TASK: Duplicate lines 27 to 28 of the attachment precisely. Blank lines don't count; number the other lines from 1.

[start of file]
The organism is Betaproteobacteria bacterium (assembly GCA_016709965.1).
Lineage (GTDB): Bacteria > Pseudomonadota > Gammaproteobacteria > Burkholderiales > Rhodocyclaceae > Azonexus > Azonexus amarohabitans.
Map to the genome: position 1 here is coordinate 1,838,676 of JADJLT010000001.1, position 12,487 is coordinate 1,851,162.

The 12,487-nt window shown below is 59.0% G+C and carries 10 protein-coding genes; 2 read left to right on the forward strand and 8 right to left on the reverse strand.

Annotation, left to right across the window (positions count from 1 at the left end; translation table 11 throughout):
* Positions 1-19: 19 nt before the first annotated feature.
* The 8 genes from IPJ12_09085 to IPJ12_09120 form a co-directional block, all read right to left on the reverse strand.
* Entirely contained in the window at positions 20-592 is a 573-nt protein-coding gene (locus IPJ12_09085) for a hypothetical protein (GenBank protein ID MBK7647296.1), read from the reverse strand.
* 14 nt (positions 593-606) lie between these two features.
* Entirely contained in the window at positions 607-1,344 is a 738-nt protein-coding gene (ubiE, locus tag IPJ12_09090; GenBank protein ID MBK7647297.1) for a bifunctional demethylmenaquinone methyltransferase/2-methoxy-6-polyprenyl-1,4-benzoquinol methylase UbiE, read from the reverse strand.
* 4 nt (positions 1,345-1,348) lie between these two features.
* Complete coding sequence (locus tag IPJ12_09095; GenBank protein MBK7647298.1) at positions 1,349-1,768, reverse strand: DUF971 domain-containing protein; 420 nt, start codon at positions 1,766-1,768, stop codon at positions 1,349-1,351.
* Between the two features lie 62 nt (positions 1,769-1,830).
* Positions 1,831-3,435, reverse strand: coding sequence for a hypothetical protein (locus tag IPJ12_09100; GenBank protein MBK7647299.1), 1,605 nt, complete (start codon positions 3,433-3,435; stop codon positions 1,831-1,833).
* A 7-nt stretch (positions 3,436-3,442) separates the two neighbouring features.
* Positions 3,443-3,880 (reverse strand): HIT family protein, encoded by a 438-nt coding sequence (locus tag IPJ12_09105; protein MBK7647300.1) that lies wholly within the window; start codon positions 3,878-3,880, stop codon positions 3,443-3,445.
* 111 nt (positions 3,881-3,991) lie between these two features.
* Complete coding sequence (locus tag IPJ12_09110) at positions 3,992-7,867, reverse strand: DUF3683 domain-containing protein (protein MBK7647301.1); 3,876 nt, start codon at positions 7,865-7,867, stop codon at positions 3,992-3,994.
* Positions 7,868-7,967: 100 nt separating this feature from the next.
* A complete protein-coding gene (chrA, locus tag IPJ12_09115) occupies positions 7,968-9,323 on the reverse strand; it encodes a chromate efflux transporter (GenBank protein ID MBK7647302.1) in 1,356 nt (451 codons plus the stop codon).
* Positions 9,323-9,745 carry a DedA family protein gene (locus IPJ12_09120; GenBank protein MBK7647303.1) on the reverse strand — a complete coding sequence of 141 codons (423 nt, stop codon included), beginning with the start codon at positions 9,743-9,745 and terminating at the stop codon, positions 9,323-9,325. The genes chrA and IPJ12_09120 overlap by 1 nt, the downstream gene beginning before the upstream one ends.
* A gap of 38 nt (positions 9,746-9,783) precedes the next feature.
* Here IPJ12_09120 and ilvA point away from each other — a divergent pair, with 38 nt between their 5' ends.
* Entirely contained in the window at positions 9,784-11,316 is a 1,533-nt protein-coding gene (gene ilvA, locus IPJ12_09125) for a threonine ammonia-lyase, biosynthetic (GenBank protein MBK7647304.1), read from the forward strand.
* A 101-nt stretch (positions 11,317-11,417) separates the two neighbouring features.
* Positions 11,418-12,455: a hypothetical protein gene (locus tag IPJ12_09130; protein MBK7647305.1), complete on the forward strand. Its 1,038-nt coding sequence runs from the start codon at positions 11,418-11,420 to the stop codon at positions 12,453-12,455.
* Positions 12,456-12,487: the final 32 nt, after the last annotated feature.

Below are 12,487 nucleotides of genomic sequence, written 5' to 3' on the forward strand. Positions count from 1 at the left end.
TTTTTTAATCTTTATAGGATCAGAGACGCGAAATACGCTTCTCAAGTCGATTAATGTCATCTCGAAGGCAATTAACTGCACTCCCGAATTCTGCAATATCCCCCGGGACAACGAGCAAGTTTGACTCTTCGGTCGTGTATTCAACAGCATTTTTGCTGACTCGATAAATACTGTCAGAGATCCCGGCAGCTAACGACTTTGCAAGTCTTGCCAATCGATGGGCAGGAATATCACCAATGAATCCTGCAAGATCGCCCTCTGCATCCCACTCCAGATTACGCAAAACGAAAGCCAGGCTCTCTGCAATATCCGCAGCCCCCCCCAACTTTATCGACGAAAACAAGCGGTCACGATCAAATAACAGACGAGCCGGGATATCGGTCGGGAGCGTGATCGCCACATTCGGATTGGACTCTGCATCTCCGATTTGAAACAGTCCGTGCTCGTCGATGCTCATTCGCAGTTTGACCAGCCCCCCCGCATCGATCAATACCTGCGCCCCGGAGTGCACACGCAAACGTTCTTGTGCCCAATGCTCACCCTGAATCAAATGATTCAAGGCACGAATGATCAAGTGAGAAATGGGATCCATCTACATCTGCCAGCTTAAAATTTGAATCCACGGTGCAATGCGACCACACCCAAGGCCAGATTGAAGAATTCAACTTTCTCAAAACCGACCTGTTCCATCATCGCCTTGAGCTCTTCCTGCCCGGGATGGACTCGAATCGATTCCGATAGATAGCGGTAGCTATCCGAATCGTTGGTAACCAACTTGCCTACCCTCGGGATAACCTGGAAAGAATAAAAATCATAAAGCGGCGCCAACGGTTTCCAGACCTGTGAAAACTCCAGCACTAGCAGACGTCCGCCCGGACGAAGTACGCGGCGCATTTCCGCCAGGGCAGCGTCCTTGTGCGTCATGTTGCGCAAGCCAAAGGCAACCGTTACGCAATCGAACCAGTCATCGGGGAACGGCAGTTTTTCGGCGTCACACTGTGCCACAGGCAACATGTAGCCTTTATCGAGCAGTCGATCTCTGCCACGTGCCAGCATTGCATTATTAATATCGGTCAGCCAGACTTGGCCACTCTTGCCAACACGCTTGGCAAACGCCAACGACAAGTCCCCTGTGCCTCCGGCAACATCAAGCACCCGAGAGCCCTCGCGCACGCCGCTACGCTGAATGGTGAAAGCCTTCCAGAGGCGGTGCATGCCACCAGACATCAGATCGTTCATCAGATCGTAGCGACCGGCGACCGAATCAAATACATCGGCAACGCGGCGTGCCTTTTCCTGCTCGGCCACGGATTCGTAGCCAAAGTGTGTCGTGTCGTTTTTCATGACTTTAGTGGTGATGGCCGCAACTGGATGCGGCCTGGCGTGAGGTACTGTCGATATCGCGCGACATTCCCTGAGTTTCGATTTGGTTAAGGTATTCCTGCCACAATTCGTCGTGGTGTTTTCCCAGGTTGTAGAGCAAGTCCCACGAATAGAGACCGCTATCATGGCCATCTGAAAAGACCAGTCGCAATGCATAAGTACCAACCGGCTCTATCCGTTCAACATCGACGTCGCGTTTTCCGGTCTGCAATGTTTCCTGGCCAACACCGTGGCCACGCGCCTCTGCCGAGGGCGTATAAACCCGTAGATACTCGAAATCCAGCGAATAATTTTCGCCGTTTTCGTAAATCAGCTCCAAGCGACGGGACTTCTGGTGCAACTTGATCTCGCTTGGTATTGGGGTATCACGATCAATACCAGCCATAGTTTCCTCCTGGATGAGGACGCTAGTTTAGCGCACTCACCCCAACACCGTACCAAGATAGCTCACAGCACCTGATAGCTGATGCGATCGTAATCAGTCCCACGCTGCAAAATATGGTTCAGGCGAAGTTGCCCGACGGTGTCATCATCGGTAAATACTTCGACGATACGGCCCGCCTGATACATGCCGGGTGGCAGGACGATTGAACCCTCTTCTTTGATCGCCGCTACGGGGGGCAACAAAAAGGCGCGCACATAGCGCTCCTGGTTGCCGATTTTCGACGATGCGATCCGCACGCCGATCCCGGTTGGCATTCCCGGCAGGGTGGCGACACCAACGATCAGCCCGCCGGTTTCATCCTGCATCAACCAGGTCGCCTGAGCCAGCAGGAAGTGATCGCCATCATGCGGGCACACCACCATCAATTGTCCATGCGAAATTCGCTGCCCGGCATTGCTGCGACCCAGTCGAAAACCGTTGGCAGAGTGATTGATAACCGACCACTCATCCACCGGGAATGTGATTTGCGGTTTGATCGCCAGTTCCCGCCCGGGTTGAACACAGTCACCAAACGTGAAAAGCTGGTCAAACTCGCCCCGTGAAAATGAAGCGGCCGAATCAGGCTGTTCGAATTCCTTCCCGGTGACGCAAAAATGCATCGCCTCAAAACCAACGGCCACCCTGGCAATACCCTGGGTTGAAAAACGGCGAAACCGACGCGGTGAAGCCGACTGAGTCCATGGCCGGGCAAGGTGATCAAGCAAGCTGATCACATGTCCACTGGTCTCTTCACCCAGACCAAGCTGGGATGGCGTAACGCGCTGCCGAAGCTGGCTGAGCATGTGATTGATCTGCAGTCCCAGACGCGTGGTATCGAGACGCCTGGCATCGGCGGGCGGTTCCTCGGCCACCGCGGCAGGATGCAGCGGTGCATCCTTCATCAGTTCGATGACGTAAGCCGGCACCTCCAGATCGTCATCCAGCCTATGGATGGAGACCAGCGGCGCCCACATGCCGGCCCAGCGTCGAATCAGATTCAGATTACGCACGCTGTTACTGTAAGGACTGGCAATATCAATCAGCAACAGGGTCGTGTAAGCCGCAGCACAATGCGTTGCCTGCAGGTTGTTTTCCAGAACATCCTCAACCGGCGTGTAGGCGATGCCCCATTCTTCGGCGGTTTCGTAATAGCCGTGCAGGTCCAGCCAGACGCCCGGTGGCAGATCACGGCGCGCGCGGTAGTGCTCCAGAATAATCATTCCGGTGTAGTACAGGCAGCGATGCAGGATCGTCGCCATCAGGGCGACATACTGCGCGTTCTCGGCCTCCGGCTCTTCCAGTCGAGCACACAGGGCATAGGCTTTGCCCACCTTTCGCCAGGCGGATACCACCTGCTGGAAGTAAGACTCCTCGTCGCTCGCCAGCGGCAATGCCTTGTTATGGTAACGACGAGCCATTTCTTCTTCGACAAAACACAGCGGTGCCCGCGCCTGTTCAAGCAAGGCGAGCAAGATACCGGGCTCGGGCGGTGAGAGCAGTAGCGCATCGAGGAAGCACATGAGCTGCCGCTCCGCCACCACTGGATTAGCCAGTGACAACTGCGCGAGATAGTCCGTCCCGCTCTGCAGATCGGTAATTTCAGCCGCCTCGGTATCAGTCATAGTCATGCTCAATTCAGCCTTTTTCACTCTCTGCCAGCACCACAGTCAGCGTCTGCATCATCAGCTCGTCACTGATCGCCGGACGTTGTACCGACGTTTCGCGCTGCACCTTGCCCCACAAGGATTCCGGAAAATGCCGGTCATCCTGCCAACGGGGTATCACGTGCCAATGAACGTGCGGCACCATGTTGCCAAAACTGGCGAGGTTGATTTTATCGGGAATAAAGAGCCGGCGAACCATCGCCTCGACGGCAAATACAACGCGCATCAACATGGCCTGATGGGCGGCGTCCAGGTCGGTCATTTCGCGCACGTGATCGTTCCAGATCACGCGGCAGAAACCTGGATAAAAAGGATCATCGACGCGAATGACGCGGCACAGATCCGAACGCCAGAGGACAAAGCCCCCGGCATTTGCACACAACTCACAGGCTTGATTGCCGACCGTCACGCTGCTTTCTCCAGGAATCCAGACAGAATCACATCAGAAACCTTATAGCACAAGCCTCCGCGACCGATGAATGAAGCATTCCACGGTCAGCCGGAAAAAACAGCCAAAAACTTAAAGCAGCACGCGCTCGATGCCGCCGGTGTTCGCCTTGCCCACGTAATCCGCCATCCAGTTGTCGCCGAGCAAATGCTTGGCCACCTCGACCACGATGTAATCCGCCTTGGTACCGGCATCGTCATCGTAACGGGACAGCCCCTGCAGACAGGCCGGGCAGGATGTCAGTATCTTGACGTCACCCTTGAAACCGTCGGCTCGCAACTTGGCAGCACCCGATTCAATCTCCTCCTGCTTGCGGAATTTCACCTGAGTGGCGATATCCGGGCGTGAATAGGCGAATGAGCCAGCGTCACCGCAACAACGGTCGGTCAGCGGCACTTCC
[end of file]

* Positions 12,456-12,487: the final 32 nt, after the last annotated feature.

Below are 12,487 nucleotides of genomic sequence, written 5' to 3' on the forward strand. Positions count from 1 at the left end.